When in the north-eastern state of Nagaland, go beyond Kohima. Glamp at the foothills of Japfu, sample Naga delicacies and explore the unusung villages that will only foster your connection with nature
A trip with my girlfriends is long overdue and I am thinking of a destination that offers it all – colour, culture and spectacular natural beauty. I, almost spontaneously, book three seats on a flight from Mumbai to Dimapur.
After around seven hours of travel, we arrive at Dimapur airport, all set for our bumpy drive to Kohima, the hilly capital city. NH 29 that connects the two cities is under renovation and we are asked to be prepared for some jerks and bounces. During the drive, our friendly guide Dorje Namgyal narrates interesting tales of the Nagas, once fearsome warriors and head hunters, who are fiercely protective of their identity and heritage.
Pointing towards pineapple plantations on way, Namgyal declares that we are about to sample the sweetest pineapples in the world. Numerous pineapple vendors have set up stalls along the highway and we halt at one to enjoy the juicy, tropical fruit that’s served on a stick, sprinkled with King chilli powder. The perfectly-balanced, sweet-pungent taste leaves us craving for more!
The Art of Glamping
As we are approaching Kohima, it’s already dark outside. We roll down our windows for some fresh air and the panoramic night view. Illuminated by thousands of lights, the town seems to be coiling around the mountain ranges like a serpentine; very typical of most Naga settlements.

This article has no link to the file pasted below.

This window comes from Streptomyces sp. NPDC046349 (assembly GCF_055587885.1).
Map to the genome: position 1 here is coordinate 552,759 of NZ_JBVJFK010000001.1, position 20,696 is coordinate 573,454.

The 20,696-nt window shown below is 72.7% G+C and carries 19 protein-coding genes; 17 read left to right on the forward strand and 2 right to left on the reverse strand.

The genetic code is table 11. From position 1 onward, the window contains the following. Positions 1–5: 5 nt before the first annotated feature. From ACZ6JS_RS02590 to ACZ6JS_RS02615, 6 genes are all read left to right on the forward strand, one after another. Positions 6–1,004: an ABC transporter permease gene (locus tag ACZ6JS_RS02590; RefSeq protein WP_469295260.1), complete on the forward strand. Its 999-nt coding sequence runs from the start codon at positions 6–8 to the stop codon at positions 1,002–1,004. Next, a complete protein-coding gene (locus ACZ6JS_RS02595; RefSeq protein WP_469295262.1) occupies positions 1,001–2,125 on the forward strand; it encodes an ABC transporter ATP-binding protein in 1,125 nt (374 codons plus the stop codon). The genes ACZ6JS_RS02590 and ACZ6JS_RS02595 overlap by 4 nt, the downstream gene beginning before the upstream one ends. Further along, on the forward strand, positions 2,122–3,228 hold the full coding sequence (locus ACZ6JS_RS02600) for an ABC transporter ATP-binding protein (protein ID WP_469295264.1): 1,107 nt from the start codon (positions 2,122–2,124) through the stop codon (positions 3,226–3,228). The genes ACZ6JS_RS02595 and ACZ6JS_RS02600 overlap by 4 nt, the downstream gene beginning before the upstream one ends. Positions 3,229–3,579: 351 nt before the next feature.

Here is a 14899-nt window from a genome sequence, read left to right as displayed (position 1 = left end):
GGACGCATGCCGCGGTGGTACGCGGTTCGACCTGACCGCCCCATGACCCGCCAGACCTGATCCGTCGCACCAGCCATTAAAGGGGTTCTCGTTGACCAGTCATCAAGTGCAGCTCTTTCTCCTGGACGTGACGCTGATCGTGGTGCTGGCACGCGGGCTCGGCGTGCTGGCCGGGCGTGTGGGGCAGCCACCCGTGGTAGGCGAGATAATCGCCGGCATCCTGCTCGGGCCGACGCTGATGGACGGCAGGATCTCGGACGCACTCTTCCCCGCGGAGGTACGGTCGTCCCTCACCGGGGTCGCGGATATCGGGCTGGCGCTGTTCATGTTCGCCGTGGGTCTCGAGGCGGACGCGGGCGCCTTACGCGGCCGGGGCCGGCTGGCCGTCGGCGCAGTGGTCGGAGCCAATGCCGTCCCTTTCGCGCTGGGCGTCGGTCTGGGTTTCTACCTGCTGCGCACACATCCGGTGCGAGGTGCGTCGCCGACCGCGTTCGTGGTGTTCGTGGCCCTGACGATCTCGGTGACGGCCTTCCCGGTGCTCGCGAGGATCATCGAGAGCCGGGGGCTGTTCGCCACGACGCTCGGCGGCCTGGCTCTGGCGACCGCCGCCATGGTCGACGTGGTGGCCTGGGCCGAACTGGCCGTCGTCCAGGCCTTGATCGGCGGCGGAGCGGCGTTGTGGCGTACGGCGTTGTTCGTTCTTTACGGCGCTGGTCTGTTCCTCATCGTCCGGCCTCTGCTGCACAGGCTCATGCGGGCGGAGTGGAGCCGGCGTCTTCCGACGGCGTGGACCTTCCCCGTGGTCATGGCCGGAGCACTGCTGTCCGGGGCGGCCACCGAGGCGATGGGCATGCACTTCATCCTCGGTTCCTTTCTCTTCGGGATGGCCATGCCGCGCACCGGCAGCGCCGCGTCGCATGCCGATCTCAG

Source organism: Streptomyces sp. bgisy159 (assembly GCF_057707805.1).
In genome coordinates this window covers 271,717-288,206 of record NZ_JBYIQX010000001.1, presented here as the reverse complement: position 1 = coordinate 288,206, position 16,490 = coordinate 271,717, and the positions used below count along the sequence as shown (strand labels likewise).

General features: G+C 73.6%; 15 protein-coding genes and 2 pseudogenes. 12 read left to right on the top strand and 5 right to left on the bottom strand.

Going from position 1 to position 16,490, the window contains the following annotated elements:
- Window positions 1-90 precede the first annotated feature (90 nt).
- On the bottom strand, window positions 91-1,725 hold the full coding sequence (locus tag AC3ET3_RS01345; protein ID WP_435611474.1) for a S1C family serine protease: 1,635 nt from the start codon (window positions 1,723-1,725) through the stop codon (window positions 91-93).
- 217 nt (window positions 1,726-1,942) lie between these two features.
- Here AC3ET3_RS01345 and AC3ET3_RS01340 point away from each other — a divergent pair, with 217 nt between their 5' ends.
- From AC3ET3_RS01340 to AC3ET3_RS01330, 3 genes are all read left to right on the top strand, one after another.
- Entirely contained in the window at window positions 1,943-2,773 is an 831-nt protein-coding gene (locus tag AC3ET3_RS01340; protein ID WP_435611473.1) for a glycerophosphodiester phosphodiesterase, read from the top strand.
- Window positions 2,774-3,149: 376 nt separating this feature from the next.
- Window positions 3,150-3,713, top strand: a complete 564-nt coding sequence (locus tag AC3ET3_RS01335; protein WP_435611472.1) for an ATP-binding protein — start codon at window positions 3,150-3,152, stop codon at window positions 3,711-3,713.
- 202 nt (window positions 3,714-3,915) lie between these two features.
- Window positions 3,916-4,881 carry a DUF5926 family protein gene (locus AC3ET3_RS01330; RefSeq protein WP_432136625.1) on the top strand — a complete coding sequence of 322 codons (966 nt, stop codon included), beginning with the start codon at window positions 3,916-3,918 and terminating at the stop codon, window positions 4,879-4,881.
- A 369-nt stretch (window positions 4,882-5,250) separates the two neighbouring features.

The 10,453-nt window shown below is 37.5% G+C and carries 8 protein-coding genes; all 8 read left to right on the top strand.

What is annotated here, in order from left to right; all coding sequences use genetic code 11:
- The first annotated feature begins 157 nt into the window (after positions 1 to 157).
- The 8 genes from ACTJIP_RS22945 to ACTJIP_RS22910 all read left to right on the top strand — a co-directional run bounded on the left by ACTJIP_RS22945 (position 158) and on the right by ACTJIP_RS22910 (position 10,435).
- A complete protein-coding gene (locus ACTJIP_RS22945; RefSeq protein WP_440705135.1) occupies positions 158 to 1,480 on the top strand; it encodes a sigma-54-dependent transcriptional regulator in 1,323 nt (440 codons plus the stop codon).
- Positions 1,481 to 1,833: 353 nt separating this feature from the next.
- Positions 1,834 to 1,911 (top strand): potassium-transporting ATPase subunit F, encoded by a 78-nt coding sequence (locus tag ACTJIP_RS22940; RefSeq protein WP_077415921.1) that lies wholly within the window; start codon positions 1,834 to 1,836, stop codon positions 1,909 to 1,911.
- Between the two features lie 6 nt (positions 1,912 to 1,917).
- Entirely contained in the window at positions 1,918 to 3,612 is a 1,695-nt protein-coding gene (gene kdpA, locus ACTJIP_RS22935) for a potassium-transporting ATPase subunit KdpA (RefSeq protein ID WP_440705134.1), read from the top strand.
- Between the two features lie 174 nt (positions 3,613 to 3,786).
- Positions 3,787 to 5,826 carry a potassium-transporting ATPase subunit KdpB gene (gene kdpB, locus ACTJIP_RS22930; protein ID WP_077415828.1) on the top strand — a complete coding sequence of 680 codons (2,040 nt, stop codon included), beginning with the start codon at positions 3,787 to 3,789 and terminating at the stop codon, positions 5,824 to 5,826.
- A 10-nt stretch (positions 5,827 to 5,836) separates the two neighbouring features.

After driving a little further, we arrive at Kohima Camp which is set amidst verdant, untouched forests of Kigwema, a little village in the interiors of the city.
We are looking forward to five days of glamping (glamourous camping) at the foothills of the gigantic Japfu Mountain and soaking in the serenity of the surrounding woodlands.
After a traditional welcome by Nagas, we check in and relax in our uber chic and comfortable tent that boasts of safari-style colonial furniture, designer linen and a private sit-out area. The plush four poster bed is inviting but we decide to spend our first evening raising a toast by the campfire and preparing ourselves to uncover the past of India’s wild east.
The Naga Way of Life
While Kohima doesn’t seem quite impressive or inspiring at first, spending more time here enables us to know that it’s a relatively peaceful and prosperous place with ever-smiling, affable people. Almost everyone in the city speaks English but Nagamese (a creole arising out of Assamese, Hindi, English and various Naga languages) is the language that rules the roost across the state. We begin our day at the tranquil and beautiful lawns of World War II Memorial.
Located in the heart of the city, it is a testimony to the sacrifices made by the valiant British and Indian soldiers against Japanese invaders in one of the most bitterly fought battles. We come across the evocative epitaph enshrined here: “When you go home, tell them of us, and say: ‘For your tomorrow, we gave our today.”
To tap into the Naga way of life, we visit the Central Market which is a compendium of exotic Naga tribal foods. The market is buzzing with energy, vibrancy and a jumble of unique sounds and smells.